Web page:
You should really provide sources for your "advice". I have never heard such things and I think it is safe to say that the second is plainly incorrect, and I can create chords from the major scale that sound like crap. Also, the closer two notes are the worse they will sound when played together, though I see that you are discussing consecutive notes in item 1. However, you then ask about chords (a little confusing), so I am focusing on that aspect.
On another note the question presumes an objective measure of "sounding nice" and that is subjective. Though on average most people agree with certain conventions regarding consonant and dissonant intervals.
To understand the phenomenon better requires delving a bit into physics and psycho acoustics. Related to the ratio of the frequencies of the two notes is a tower of harmonics and those harmonics can interfere even when the fundamentals are far apart. The ratio of the b5 to the 1 would be smaller than 5 to 1 yet considerably more dissonant, and a minor second is extremely dissonant. The key to understanding this is to look at whether or not the harmonics line up. In the case of the minor second the fundamentals are close and that creates beating in the combined waveform. Larger intervals can exhibit the same beating, for example a major 7th (an inverted minor 2nd) due to the proximity of other frequencies present. In the case of M7 the fundamental of the 7th is a half step away from the harmonic of the Root note in the interval. So, for all intents and purposes there are 1/2 steps in the spectrum and the ear hears it.
Even if you try to kill these harmonics the ear will create them because it is a non-linear system. This phenomenon is called aural harmonics. This essentially makes it impossible to hear a "pure tone". Our bodies are biologically designed to experience the harmonics sequence, f_n = n*f_1.
The intervals of M3 and P5 have many harmonics aligned and those that are not aligned are far enough apart to avoid the beating that contributes to dissonance. These intervals are generally considered consonant.
I would recommend looking at a text like "Physics and the Sound of Music" by Rigden. It covers all these topics and does not assume a science background.
When it comes to building chords there is more that choosing notes, the order of the notes contributes to the overall quality of sound and there are some rules of thumb in this regard. For example it is generally a good idea to have large intervals in the bass and smaller intervals in the upper voices. The reason for this has to do with the fact that the human ear has limited resolution for distinguishing notes and this resolution is a function of average frequency of the interval. It turns out that out judgement of "consonant" and "dissonant" are frequency dependent. In the bass register a 3rd can sound muddy and is sometimes judged as dissonant, in contrast in the soprano register an M2 can sound consonant.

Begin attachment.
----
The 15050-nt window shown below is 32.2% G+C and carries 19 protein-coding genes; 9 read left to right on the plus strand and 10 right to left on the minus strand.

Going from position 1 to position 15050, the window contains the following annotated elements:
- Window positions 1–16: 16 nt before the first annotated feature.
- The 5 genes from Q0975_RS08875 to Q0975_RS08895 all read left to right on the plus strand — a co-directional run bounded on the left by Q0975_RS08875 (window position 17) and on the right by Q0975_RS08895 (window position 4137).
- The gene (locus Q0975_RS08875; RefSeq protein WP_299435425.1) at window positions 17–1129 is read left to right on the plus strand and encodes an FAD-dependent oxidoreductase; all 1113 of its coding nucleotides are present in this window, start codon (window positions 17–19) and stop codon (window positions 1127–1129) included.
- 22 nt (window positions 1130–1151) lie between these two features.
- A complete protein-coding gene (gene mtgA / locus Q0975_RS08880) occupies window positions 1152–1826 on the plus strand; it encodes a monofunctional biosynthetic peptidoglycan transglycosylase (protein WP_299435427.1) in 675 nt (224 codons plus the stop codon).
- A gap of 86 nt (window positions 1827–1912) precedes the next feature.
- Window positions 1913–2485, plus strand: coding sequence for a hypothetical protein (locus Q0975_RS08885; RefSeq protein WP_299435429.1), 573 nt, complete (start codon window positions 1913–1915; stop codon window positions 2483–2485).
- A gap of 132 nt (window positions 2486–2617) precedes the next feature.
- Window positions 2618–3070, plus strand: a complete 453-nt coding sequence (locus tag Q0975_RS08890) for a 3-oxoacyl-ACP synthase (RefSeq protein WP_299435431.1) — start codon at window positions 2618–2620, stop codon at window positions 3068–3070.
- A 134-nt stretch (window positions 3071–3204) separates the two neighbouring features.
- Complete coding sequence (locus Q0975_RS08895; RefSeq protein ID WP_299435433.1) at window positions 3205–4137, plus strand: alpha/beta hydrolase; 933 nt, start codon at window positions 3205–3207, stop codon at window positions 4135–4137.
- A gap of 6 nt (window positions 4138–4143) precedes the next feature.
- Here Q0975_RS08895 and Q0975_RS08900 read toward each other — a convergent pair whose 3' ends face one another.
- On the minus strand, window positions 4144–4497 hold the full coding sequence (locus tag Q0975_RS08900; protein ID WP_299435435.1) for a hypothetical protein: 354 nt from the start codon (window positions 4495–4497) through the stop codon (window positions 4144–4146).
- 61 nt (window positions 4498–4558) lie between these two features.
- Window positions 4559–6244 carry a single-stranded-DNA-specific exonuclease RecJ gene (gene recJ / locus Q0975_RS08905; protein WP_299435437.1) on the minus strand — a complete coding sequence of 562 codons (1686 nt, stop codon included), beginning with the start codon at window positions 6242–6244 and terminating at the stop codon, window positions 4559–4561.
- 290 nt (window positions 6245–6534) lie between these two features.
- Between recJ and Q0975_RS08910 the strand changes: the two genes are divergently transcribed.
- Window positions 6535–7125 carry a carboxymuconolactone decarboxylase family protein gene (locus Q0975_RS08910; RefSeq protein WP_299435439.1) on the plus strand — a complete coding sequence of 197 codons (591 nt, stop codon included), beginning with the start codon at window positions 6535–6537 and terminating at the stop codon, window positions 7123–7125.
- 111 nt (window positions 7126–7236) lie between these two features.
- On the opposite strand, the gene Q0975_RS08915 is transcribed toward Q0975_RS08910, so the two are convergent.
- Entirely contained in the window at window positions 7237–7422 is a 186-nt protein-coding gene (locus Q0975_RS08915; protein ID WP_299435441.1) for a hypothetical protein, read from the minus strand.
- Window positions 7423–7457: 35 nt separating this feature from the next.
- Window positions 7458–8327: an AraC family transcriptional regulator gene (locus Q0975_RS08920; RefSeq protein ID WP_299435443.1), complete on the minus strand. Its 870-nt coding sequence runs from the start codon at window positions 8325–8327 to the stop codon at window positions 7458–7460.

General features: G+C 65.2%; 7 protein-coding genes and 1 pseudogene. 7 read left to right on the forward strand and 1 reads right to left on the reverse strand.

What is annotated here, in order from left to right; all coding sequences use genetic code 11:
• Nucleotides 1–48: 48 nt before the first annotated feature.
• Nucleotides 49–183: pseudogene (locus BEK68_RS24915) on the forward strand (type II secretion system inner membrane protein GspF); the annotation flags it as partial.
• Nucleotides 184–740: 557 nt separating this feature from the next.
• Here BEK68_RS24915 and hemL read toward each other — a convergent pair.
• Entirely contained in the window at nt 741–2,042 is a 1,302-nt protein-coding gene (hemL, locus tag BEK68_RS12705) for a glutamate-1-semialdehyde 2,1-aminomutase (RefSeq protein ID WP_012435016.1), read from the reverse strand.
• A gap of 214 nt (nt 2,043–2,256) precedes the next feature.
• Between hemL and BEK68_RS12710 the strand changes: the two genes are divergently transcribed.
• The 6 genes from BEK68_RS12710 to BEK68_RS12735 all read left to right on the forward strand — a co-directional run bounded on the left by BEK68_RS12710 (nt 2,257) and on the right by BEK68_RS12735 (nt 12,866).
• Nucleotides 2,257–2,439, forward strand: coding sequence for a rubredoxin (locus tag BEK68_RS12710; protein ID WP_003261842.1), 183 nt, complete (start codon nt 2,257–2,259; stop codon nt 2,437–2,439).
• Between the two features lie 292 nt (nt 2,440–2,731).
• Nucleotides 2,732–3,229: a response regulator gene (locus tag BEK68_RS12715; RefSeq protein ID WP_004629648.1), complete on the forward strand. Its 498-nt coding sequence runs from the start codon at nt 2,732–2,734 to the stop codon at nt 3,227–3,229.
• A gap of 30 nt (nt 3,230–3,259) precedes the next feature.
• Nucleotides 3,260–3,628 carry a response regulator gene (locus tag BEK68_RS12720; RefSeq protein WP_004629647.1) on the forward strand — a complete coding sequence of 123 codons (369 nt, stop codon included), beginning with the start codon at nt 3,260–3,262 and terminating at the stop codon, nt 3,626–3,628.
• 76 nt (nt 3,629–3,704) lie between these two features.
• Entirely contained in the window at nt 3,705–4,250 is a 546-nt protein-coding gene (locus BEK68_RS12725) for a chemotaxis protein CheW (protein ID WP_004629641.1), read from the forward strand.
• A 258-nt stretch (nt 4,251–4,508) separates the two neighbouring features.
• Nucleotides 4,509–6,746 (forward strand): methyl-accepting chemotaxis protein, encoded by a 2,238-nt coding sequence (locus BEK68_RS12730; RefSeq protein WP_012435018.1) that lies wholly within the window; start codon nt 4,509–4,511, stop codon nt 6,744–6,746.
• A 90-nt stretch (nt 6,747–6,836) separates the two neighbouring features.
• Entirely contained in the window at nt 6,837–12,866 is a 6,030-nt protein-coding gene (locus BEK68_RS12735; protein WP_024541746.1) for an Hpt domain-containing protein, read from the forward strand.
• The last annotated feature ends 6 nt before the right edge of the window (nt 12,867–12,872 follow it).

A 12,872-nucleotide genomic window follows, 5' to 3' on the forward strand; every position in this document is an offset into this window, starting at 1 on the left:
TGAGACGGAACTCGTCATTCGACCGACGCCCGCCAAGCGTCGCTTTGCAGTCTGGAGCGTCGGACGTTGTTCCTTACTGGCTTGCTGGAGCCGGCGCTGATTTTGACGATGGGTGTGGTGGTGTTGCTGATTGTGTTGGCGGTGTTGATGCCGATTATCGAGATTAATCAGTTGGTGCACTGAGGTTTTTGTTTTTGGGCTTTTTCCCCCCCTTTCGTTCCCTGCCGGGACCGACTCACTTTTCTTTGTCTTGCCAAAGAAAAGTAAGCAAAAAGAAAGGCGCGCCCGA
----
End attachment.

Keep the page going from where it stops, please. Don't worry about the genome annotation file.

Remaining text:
As for micro tonal chords? I have been interested in such things too, more specifically micro tonal resolutions in chord movement. I use 1/4 tones frequently but it is usually in passing. The 12TET system actually does not adhere to the harmonic structure that our ears and brain are tuned to and there are more that 12 distinct tones in an octave that can be derived from harmonics, I've read about Just scales that have 17 notes in them. In such cases one can manipulate the intervals to play with the harmonics and perhaps create novel (or rediscover old) chords. However, if you are looking at micro-tone scales built up from equal temperament, like 24 tone chromatics etc. I think these will always produce more dissonant intervals than the standard scales we use. In the case of the 12TET major scale (i.e. diatonic scale built from tones in the 12TET chromatic scale) the difference is extremely small and most folks cannot tell that the harmonics are slightly off. In my opinion introducing more micro tones hurts in this regard more than it helps but that's just my opinion. Some of us enjoy the beating (pun intended) and dissonance becomes enjoyable. Other than the description of consonance and dissonance in terms of harmonics I have not seen a general rule of thumb for chord building that would generalise to micro tonal scales.